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TV Review: Versailles (Season 2, Episode 7)

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Off the battlefield and into the boardroom, King Louis (George Blagden) and William of Orange (George Webster) face each other in the only way that truly matters, that of words, will and wisdom. 

The two have been circling around each other ever since the first season, fighting wars, hiring spies and generally seeking to overthrow each other’s kingdoms, yet it is only now that things truly become interesting.

In previous episodes, we have seen the two men at opposite ends of battlefields or separated by seas, discussing each other but otherwise seeming utterly separate and disconnected from one another. At last, with only a table between them, viewers can see how the two great monarchs actually feel about each other.

Moreover, we can see the different aspects of power and authority that each king has, ultimately witnessing Versailles challenge the very idea that there is a better king. Instead there are two men, both different and yet similar, who must carry the burden of power alone. While Louis entered a broken man, slowly crumbling under the pressure of being monarch, he leaves rejuvenated, miraculously freed from fear and sin.

Meanwhile at Versailles, the courtiers must face the consequences of previous indiscretions, as an inquiry is held into the death of Colbert’s (Steve Cumyn) niece. Yet things are not as simple as they seem, as personal agendas and issues between characters turn the palace into a battlefield much like the one in which we leave the King.

Madame de Montespan (Anna Brewster) seems particularly perturbed, fearing displacement from her position of honour in court and seeing enemies all around. This is made worse by Louis’s absence, as without his protection she must face the full fury of the Queen. Though Marie-Thérèse (Elisa Lasowski) is honourable she is certainly no fool, doing all that she can to take advantage of Madame de Montespan’s weakened position. Enemies since the beginning of the season, it seems these women are headed towards their own battlefield, on which their position in court and way of life will undoubtedly be staked.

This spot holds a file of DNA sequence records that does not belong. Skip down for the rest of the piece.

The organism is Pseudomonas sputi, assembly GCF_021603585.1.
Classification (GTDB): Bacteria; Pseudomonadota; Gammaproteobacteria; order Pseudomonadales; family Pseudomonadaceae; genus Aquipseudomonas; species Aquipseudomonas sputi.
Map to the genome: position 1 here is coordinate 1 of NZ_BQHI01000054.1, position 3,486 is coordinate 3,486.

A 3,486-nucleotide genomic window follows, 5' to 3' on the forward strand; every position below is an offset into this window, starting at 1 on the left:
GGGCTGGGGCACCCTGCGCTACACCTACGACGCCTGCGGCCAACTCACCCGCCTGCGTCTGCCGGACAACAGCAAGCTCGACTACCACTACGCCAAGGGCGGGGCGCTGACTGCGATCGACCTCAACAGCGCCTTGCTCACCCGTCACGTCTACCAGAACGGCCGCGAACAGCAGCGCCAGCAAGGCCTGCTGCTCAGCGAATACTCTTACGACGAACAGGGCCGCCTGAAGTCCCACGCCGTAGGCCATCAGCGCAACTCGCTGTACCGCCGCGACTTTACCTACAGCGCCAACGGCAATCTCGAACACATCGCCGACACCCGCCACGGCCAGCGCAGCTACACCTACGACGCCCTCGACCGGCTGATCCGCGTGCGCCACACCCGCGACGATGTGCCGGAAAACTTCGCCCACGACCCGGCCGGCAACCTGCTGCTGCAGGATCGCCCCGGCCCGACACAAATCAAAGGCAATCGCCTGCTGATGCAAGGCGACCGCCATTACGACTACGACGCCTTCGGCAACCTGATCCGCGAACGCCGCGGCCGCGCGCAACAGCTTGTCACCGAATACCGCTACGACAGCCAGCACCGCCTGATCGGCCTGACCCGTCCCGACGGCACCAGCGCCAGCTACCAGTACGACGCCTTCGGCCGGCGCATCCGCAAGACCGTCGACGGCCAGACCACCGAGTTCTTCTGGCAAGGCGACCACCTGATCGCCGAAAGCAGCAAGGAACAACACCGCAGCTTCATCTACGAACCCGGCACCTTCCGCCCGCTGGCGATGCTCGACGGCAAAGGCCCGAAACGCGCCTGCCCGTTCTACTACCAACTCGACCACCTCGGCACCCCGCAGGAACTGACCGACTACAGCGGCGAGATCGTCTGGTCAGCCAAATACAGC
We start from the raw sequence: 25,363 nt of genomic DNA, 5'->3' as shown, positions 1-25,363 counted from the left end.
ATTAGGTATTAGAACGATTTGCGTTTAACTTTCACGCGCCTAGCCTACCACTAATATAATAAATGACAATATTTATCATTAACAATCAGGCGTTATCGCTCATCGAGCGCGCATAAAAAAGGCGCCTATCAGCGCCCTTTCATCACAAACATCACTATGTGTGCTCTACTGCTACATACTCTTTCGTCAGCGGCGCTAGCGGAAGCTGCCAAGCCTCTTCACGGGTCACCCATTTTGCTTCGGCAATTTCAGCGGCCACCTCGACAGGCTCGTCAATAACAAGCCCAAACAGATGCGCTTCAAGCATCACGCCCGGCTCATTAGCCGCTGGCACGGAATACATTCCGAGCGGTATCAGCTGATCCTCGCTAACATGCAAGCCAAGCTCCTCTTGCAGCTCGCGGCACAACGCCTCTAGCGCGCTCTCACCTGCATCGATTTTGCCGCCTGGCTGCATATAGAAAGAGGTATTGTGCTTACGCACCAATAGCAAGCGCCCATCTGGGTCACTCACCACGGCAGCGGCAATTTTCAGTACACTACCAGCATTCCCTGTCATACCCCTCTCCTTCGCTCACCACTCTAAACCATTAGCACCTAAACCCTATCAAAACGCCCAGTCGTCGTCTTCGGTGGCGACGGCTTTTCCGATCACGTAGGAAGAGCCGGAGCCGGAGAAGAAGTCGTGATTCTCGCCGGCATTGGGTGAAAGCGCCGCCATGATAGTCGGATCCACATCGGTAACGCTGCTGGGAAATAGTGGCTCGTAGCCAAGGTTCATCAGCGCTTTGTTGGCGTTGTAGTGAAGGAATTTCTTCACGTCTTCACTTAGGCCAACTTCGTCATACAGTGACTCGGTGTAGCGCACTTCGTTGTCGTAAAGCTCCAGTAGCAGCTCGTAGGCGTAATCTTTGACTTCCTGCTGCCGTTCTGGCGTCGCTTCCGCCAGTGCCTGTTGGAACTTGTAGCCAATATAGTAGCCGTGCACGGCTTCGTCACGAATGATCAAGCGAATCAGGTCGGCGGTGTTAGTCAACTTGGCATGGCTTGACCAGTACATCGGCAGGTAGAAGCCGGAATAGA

While things remain tense for many of the characters in Versailles this week, the relationship between Philippe (Alexander Vlahos) and the Princess Palatine (Jessica Clark) continues to improve. Even those who loved Henriette (Noémie Schmidt) are unable to begrudge Philippe and his new wife their happier marriage. Despite Philippe’s sexuality remaining a problem for the union, specifically the production of a child born from the marriage, the two are undoubtedly better suited for each other. The Princess Palatine and Philippe engage in a far more open and caring relationship, appearing comfortable with each other and fond of the other's company. Moreover, Philippe and the princess have more success with sex than Henriette and Philippe, allowing more intimacy into their relationship.

While fans of the couple will delight in this episode, those invested in the relationship between Philippe and the Chevalier (Evan Williams) will find no such joy. Indeed, the beloved relationship between Philippe and the Chevalier has been worsening for most of the season. As Philippe’s relationship with his wife improves, it stands to reason his relationship with his lover will deteriorate, suggesting that fans of the couple may face yet more suffering to come. 

As always, George Blagden (Louis) and Alexander Vlahos (Philippe) give excellent performances, further developing their parts to create complicated and vulnerable characters that we can’t help but love. Other incredible talents include Evan Williams (the Chevalier), George Webster (William of Orange) and Jessica Clark (Princess Palatine), who all offer stunning performances. Evan Williams and Jessica Clark particularly stand out for their emotional performances, as both portray characters struggling in a love triangle, neither able to accept nor hate one another. Meanwhile, George Webster gave an intriguing and convincing performance as William of Orange. With both fascination and jealousy in the air, the dynamic between Louis and William is highly entertaining to watch.

The seventh episode succeeds in balancing politics and intrigue with pace. The episode is not particularly action packed, but it never feels boring either. Instead, audiences are gripped by the many intricacies and complications within Versailles, as the web producers have been spinning all season starts to come into vision. 

Versailles airs on Fridays at 9.30pm on BBC Two.

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